As I'm grading several papers on Aristotle's function argument, it occurs to me that we take the basics of his argument very seriously in a variety of contexts, and always assume the basic Greek worldview. It was basic to the Greek way of thinking that every thing, every species, every action has a unique function. Aristotle and others then use knowledge of that unique function to determine what a good instance of that thing may be. Many people still use the basics of that view when it comes to sex, and this has profound implications for the ethics of sex. But the assumption seems flat out wrong, and hence the ethics based on the function argument seems poor at best.
Aristotle argued that the word good is always contextual, getting its meaning from the noun it modified, and the noun gets its meaning by its particular function. So, a pianist is someone that plays the piano, and a good pianist is one that plays the piano well. When you find the unique function of an object, you can then understand what a "good" object maybe, be it a piano player, or a car.
He argued that the function of man is not mere nutrition and growth, because these attributes are shared with plants, and so are not man's unique function. He argued that sense perception and movement are not man's function, because these are shared with animals. Man's unique function is the use of reason, hence the function of man is to reason, and a good man reason's well, both in practical life as well as in the contemplative life.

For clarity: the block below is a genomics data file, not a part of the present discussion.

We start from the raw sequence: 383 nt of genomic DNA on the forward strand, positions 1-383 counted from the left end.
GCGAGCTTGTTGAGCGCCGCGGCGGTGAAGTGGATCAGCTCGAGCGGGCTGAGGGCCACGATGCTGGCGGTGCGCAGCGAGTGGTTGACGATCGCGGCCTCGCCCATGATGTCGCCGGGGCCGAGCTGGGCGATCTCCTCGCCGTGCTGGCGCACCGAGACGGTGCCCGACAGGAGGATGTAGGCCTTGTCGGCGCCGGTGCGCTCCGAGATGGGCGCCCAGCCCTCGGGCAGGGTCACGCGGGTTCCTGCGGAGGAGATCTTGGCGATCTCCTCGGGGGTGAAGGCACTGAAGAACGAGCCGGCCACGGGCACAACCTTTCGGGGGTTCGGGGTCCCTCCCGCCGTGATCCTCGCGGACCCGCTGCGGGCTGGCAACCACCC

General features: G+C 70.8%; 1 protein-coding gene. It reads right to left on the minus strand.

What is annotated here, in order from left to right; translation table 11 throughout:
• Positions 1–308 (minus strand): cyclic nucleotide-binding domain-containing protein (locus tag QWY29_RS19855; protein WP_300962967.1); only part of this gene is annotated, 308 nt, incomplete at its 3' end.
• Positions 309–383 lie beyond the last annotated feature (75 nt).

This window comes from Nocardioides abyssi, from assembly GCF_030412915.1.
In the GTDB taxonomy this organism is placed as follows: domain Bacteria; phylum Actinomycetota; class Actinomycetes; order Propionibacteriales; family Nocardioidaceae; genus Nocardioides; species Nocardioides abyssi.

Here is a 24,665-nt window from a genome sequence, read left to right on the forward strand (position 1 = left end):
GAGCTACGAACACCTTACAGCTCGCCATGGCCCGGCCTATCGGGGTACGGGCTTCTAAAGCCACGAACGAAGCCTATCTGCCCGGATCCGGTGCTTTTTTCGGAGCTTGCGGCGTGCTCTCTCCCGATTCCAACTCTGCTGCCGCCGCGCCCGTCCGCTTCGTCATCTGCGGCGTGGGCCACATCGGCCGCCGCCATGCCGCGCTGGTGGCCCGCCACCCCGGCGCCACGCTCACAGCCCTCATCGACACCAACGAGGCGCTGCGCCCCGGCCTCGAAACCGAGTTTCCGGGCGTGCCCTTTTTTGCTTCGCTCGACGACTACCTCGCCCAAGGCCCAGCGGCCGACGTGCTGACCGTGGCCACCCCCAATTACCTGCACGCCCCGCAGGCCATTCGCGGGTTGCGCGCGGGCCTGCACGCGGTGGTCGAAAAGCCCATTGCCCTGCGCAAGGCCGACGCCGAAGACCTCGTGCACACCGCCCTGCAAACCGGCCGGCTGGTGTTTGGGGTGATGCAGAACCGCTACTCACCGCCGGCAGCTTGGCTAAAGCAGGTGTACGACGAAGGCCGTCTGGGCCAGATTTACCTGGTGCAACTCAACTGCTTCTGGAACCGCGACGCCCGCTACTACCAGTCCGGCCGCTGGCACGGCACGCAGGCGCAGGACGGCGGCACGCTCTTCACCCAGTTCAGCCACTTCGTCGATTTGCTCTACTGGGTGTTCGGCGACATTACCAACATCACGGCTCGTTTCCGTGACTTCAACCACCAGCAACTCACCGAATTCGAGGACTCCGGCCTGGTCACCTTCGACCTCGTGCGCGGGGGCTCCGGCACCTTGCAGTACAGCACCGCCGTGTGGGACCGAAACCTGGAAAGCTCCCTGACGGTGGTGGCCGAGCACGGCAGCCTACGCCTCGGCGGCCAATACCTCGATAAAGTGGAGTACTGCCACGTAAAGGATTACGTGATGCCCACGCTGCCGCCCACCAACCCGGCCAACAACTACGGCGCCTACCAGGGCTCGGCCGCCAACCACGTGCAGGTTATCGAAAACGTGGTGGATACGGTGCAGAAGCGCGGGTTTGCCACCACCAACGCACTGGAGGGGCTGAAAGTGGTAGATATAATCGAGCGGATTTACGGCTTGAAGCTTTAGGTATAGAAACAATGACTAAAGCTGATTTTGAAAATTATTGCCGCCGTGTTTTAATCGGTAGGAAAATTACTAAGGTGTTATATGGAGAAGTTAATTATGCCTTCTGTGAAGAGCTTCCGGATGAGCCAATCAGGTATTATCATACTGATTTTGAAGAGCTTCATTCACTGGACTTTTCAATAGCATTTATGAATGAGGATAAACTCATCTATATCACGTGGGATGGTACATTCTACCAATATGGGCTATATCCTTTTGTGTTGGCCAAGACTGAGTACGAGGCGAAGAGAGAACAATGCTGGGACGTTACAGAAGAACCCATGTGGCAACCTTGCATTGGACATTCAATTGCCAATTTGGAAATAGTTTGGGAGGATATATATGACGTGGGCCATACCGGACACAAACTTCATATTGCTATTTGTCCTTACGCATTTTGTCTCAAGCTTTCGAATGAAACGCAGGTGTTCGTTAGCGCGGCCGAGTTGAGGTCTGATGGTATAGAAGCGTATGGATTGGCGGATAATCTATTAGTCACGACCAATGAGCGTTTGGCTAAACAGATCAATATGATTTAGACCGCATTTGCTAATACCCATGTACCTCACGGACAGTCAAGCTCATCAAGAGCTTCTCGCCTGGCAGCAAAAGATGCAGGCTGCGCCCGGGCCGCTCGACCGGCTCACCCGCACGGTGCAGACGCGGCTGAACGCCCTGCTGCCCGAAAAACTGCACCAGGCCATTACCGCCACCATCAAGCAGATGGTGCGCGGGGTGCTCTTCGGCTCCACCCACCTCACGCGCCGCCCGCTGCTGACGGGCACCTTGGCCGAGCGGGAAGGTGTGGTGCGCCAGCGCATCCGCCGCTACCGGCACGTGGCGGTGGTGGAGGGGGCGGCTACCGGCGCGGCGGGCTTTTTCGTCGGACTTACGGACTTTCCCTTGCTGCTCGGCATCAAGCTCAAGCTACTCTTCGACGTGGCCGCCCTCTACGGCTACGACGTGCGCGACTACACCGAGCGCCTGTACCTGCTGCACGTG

The immediate effect of the argument is to place an emphasis on reason, and on the unique characteristics of man, separating him from being an animal. Hence those features of human existence that we share with animals are downgraded, and acting like animals is a bad thing. And if its a bad thing, then anything which takes us away from our rational, human nature is degrading and very bad.
If this argument is not right, then it is very easy to see why some philosophers (like Kant) holds that sex is inherently degrading, reducing us to animals, and hence morally reprehensible. Sex might be necessary to keep the species going, but not good in itself, not to be valued as anything except useful for procreation. (Of course it follows that if sex is valuable for its unique function, and the only function it has that is truly unique is procreation, that good sex is reproductive sex. You may think you have had good sex before, but if it did not produce offspring, you are wrong. And you might have thought that sex that cause a child was not all that, but again, you would be wrong. The best sex, according to this argument, is one where a child is conceived.)
We might grant that procreation is the only unique function sex has, but it is obvious sex has many other functions that are not unique. You might think, for example, that it brings couples closer. Everyone must grant other actions can do that as well, so it is not the unique function, but few can deny that it can also have that effect as well.
Here, then, is the question: Why would the obvious uniqueness of one function make the others irrelevant, or even elevate the unique function? Why is value tied to the unique function? Why cannot we attach meaning and hence value to any purpose we give to any act or person? Then, no longer accepting to split between animal and human, as we no longer accept the function argument, we need no longer look at our animalistic nature with horror and dread. Deny that the only function which counts is the unique function, and off we go with a very different conception of value and ethics. So what justifies the assumption either that function is unique or that only the unique function is the one that counts?